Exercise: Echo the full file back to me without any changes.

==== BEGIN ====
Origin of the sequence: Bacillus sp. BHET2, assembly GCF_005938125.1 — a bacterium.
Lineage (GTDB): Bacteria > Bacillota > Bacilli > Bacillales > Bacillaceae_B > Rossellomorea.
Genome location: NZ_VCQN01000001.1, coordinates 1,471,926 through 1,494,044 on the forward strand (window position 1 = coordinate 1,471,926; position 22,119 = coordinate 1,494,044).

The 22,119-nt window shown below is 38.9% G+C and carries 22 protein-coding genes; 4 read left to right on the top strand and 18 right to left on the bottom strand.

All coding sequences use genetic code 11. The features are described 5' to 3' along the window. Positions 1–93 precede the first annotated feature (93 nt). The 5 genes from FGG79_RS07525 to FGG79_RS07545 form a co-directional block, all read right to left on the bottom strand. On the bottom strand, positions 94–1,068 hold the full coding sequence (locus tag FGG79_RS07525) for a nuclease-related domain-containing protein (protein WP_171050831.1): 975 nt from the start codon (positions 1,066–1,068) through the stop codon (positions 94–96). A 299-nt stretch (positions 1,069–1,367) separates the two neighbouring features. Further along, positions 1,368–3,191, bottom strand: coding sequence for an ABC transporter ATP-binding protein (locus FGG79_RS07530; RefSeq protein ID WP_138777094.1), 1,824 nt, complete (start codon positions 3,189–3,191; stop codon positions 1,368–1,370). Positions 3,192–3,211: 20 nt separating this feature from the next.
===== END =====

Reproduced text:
Origin of the sequence: Bacillus sp. BHET2, assembly GCF_005938125.1 — a bacterium.
Lineage (GTDB): Bacteria > Bacillota > Bacilli > Bacillales > Bacillaceae_B > Rossellomorea.
Genome location: NZ_VCQN01000001.1, coordinates 1,471,926 through 1,494,044 on the forward strand (window position 1 = coordinate 1,471,926; position 22,119 = coordinate 1,494,044).

The 22,119-nt window shown below is 38.9% G+C and carries 22 protein-coding genes; 4 read left to right on the top strand and 18 right to left on the bottom strand.

All coding sequences use genetic code 11. The features are described 5' to 3' along the window. Positions 1–93 precede the first annotated feature (93 nt). The 5 genes from FGG79_RS07525 to FGG79_RS07545 form a co-directional block, all read right to left on the bottom strand. On the bottom strand, positions 94–1,068 hold the full coding sequence (locus tag FGG79_RS07525) for a nuclease-related domain-containing protein (protein WP_171050831.1): 975 nt from the start codon (positions 1,066–1,068) through the stop codon (positions 94–96). A 299-nt stretch (positions 1,069–1,367) separates the two neighbouring features. Further along, positions 1,368–3,191, bottom strand: coding sequence for an ABC transporter ATP-binding protein (locus FGG79_RS07530; RefSeq protein ID WP_138777094.1), 1,824 nt, complete (start codon positions 3,189–3,191; stop codon positions 1,368–1,370). Positions 3,192–3,211: 20 nt separating this feature from the next.